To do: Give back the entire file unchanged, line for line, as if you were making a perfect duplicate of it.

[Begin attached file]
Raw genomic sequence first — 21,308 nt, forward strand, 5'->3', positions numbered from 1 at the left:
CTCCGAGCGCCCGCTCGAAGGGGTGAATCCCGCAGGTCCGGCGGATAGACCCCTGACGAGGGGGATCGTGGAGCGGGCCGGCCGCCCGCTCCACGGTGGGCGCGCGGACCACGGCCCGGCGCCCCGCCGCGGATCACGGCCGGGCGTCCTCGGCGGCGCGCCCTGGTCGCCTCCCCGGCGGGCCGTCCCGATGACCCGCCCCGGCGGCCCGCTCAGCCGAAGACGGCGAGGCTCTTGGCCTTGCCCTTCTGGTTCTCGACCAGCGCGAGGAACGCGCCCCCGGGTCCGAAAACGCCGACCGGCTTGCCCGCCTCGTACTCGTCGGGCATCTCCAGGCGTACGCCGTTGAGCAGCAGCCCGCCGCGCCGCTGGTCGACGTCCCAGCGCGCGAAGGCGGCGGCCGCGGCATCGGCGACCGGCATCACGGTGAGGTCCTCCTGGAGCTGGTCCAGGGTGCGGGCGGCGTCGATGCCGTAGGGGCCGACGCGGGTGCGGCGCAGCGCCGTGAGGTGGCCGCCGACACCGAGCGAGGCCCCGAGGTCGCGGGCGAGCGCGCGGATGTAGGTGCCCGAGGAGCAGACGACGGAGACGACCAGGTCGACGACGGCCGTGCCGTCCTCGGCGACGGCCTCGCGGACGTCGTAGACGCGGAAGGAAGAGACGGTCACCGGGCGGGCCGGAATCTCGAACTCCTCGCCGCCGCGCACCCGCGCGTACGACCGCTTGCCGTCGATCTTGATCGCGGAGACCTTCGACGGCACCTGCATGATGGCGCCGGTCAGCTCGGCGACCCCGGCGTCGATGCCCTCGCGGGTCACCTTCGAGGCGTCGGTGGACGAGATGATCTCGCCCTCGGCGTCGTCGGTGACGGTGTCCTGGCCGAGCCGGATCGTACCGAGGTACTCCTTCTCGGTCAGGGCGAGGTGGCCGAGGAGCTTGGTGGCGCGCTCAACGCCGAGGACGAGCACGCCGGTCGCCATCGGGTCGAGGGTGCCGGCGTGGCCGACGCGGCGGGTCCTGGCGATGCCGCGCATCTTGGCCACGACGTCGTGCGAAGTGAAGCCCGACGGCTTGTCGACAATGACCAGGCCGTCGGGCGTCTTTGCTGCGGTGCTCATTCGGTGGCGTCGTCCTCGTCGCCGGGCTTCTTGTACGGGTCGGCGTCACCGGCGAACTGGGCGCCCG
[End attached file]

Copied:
Raw genomic sequence first — 21,308 nt, forward strand, 5'->3', positions numbered from 1 at the left:
CTCCGAGCGCCCGCTCGAAGGGGTGAATCCCGCAGGTCCGGCGGATAGACCCCTGACGAGGGGGATCGTGGAGCGGGCCGGCCGCCCGCTCCACGGTGGGCGCGCGGACCACGGCCCGGCGCCCCGCCGCGGATCACGGCCGGGCGTCCTCGGCGGCGCGCCCTGGTCGCCTCCCCGGCGGGCCGTCCCGATGACCCGCCCCGGCGGCCCGCTCAGCCGAAGACGGCGAGGCTCTTGGCCTTGCCCTTCTGGTTCTCGACCAGCGCGAGGAACGCGCCCCCGGGTCCGAAAACGCCGACCGGCTTGCCCGCCTCGTACTCGTCGGGCATCTCCAGGCGTACGCCGTTGAGCAGCAGCCCGCCGCGCCGCTGGTCGACGTCCCAGCGCGCGAAGGCGGCGGCCGCGGCATCGGCGACCGGCATCACGGTGAGGTCCTCCTGGAGCTGGTCCAGGGTGCGGGCGGCGTCGATGCCGTAGGGGCCGACGCGGGTGCGGCGCAGCGCCGTGAGGTGGCCGCCGACACCGAGCGAGGCCCCGAGGTCGCGGGCGAGCGCGCGGATGTAGGTGCCCGAGGAGCAGACGACGGAGACGACCAGGTCGACGACGGCCGTGCCGTCCTCGGCGACGGCCTCGCGGACGTCGTAGACGCGGAAGGAAGAGACGGTCACCGGGCGGGCCGGAATCTCGAACTCCTCGCCGCCGCGCACCCGCGCGTACGACCGCTTGCCGTCGATCTTGATCGCGGAGACCTTCGACGGCACCTGCATGATGGCGCCGGTCAGCTCGGCGACCCCGGCGTCGATGCCCTCGCGGGTCACCTTCGAGGCGTCGGTGGACGAGATGATCTCGCCCTCGGCGTCGTCGGTGACGGTGTCCTGGCCGAGCCGGATCGTACCGAGGTACTCCTTCTCGGTCAGGGCGAGGTGGCCGAGGAGCTTGGTGGCGCGCTCAACGCCGAGGACGAGCACGCCGGTCGCCATCGGGTCGAGGGTGCCGGCGTGGCCGACGCGGCGGGTCCTGGCGATGCCGCGCATCTTGGCCACGACGTCGTGCGAAGTGAAGCCCGACGGCTTGTCGACAATGACCAGGCCGTCGGGCGTCTTTGCTGCGGTGCTCATTCGGTGGCGTCGTCCTCGTCGCCGGGCTTCTTGTACGGGTCGGCGTCACCGGCGAACTGGGCGCCCG